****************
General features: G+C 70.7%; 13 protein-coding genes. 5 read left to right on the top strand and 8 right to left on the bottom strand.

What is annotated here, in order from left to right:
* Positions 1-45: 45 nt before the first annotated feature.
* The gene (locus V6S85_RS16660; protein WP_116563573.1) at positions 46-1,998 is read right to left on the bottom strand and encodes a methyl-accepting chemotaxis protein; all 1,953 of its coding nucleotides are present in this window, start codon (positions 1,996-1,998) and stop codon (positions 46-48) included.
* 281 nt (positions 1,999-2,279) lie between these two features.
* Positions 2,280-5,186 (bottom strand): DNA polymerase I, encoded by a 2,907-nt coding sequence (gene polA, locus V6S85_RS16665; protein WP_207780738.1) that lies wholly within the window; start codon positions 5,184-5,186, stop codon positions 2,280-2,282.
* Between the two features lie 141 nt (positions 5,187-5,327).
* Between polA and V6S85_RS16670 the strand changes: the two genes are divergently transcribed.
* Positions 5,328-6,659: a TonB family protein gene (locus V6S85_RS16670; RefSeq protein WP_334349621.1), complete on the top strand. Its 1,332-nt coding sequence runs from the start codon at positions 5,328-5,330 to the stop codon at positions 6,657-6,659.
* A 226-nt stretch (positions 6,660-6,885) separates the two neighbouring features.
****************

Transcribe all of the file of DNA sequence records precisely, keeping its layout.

General features: G+C 70.7%; 13 protein-coding genes. 5 read left to right on the top strand and 8 right to left on the bottom strand.

What is annotated here, in order from left to right:
* Positions 1-45: 45 nt before the first annotated feature.
* The gene (locus V6S85_RS16660; protein WP_116563573.1) at positions 46-1,998 is read right to left on the bottom strand and encodes a methyl-accepting chemotaxis protein; all 1,953 of its coding nucleotides are present in this window, start codon (positions 1,996-1,998) and stop codon (positions 46-48) included.
* 281 nt (positions 1,999-2,279) lie between these two features.
* Positions 2,280-5,186 (bottom strand): DNA polymerase I, encoded by a 2,907-nt coding sequence (gene polA, locus V6S85_RS16665; protein WP_207780738.1) that lies wholly within the window; start codon positions 5,184-5,186, stop codon positions 2,280-2,282.
* Between the two features lie 141 nt (positions 5,187-5,327).
* Between polA and V6S85_RS16670 the strand changes: the two genes are divergently transcribed.
* Positions 5,328-6,659: a TonB family protein gene (locus V6S85_RS16670; RefSeq protein WP_334349621.1), complete on the top strand. Its 1,332-nt coding sequence runs from the start codon at positions 5,328-5,330 to the stop codon at positions 6,657-6,659.
* A 226-nt stretch (positions 6,660-6,885) separates the two neighbouring features.